The bike-share service, which has found huge success in Singapore, uses a “dockless” locking function that means the bikes can be left anywhere convenient for riders: footpaths, rooftops, at the bottom of rivers and even within local artworks.
However Australia’s failure to use a bike-share product in good faith is not necessarily due to the country being home to a pack of ungrateful animals — at least, not entirely. According to behavioural economist Brendan Markey-Towler, it’s because the service has not translated well into an Australian context.
“The big problem with engineering any sort of change here is obtaining a state of what we call ‘substitutability’,” he told Crikey.
“That is, taking a current course of action and substituting it for a new course of action to achieve a roughly equivalent outcome. In this case, it’s ‘can I get from A to B as easily with these new technologies like oBikes?’.”
He says the series of adjustments Australians must make to ditch the car in favour of a bike outnumber the amount Singaporeans would have to make.
“In Australia you’ve got to commute from the suburbs into the CBD and back out again and those distances are large,” Markey-Towler said.
“You can’t do that on a city council bike and you can’t really do that on an oBike. You’ve got to have a proper road bike.”
Markey-Towler suggests that a big problem in Australia is the country’s helmet laws. A recent study found helmet laws, which don’t exist in Singapore, are a deterrent for certain people who would otherwise choose to ride a bike.
It has also been argued Australia’s lack of bike-friendly infrastructure further discourages potential commuter-cyclists.
So why do they get dumped everywhere? Markey-Towler says it comes back to geography.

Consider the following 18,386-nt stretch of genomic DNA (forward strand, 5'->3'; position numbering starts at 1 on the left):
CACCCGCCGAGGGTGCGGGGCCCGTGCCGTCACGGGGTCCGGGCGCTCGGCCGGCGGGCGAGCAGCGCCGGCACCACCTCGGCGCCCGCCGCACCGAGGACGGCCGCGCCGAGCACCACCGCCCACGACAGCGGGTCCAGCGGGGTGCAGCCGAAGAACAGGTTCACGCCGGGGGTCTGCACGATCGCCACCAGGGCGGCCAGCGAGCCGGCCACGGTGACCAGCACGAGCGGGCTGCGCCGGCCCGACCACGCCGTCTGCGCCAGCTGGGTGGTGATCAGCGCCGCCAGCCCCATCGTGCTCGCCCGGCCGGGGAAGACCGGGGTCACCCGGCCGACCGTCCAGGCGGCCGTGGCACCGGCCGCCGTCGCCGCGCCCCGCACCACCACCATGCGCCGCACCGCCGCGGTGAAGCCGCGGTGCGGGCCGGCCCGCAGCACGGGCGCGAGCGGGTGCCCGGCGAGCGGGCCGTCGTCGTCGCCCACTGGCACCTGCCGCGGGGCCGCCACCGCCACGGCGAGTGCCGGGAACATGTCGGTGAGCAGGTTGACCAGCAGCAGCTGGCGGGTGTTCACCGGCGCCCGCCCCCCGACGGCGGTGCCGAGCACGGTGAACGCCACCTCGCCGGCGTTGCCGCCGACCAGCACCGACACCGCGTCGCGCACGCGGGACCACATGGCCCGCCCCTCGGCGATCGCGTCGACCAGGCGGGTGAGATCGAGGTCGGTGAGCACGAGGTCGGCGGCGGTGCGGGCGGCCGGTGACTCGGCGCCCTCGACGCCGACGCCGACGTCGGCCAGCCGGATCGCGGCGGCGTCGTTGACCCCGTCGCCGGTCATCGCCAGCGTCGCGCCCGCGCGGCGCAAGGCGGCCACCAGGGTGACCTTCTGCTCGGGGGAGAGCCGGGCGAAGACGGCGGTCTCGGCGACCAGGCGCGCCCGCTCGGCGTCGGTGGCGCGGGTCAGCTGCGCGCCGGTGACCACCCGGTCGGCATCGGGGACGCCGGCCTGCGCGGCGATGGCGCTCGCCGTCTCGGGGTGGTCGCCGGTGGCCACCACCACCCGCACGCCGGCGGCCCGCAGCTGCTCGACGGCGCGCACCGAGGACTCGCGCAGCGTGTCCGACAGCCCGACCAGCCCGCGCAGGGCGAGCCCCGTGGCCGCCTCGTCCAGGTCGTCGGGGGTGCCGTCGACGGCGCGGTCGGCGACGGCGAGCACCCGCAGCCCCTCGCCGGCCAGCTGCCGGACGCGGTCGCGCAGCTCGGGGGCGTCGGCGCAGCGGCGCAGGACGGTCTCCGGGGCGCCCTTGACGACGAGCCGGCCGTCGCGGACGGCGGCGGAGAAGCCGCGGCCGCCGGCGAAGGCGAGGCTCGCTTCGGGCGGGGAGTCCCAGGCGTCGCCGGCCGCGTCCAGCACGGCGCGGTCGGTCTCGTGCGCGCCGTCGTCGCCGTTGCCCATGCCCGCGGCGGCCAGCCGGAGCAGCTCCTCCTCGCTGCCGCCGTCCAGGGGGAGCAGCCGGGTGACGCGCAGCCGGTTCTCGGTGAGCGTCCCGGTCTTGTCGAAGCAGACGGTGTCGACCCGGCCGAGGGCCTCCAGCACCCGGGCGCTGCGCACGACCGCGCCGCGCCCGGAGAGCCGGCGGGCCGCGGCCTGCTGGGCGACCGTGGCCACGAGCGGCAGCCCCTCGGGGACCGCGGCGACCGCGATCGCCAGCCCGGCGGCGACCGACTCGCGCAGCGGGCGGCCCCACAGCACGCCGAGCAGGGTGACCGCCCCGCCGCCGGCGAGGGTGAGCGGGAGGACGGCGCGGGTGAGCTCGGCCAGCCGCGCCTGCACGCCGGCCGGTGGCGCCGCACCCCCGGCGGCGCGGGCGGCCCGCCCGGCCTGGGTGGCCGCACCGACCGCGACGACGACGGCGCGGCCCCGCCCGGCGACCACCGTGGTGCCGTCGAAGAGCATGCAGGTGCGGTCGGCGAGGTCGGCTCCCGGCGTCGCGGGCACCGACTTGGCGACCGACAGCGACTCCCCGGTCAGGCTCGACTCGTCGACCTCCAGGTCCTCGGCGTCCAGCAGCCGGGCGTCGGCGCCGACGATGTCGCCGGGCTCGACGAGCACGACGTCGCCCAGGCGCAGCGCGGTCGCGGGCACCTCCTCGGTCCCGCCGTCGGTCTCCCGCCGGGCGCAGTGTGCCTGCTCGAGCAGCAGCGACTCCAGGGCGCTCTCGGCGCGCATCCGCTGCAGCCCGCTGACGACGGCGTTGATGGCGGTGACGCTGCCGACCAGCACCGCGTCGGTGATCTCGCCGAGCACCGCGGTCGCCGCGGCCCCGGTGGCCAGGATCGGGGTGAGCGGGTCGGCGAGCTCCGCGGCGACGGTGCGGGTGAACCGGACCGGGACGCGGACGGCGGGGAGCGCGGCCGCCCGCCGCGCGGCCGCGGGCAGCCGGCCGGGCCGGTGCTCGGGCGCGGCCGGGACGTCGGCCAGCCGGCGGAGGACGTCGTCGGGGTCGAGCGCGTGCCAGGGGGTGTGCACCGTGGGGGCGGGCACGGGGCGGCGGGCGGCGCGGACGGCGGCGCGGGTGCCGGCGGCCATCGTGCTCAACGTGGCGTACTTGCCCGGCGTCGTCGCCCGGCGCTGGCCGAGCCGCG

“Singapore is such a dense city. There’s always going to be a place where there’s someone who wants to pick [an oBike] up,” he said. “That’s not necessarily the case in Australia where the oBike is something you might do [only] if you really need to.”
But Markey-Towler says the delinquent treatment of the bikes is a response to the ill-considered entry to the Australian market, and an expression of Australia’s disdain for anything impractical.
“It’s not so much that we’re idiots or anti-environmental. It’s that our lives are desperately practical and we’re trying the best we can to make sense of our lives and form a lifestyle that allows us to deal with an unbelievably complex world.”
There is, however, an “impish aspect of Australian culture” at play. Consider another product of wildly stupid collective behaviour: Ferry McFerryface, the official name for a Sydney Harbour ferry, as voted for online by the Australian public.
“What you’re seeing with Ferry McFerryface … is something that’s not quite practical and doesn’t really matter for us and we use as an opportunity to joke.”
This could explain our reaction to The Guardian Australia’s recent Australian Bird of the Year competition, in which readers have been invited to vote for their favourite native bird? Debate has been fierce, and a typically mischievous campaign on social media has pushed for the ibis (or “bin chicken“) to earn top spot.
But it could also shed some light on the one time Australian cynicism seemed to allow it to keep it’s nice things — in this case, local cafe culture.
Despite Starbucks’ domination of cafe markets across the world, it hasn’t been able to efficiently crack Australia without suffering resounding losses. In 2013, the coffee chain closed 60 of its 80 stores, the remainder of which it sold to the Whithers group. Why? We love our local cafes enough that it overcame the “substitutability” that Starbucks offered.
Markey-Towler says the corporation underestimated the strong relationships local businesses are able to establish with customers.
“It’s really hard for a big establishment to come in and break that because you’re fighting against some of the most poignant and powerful psychological processes in human beings, which is community.”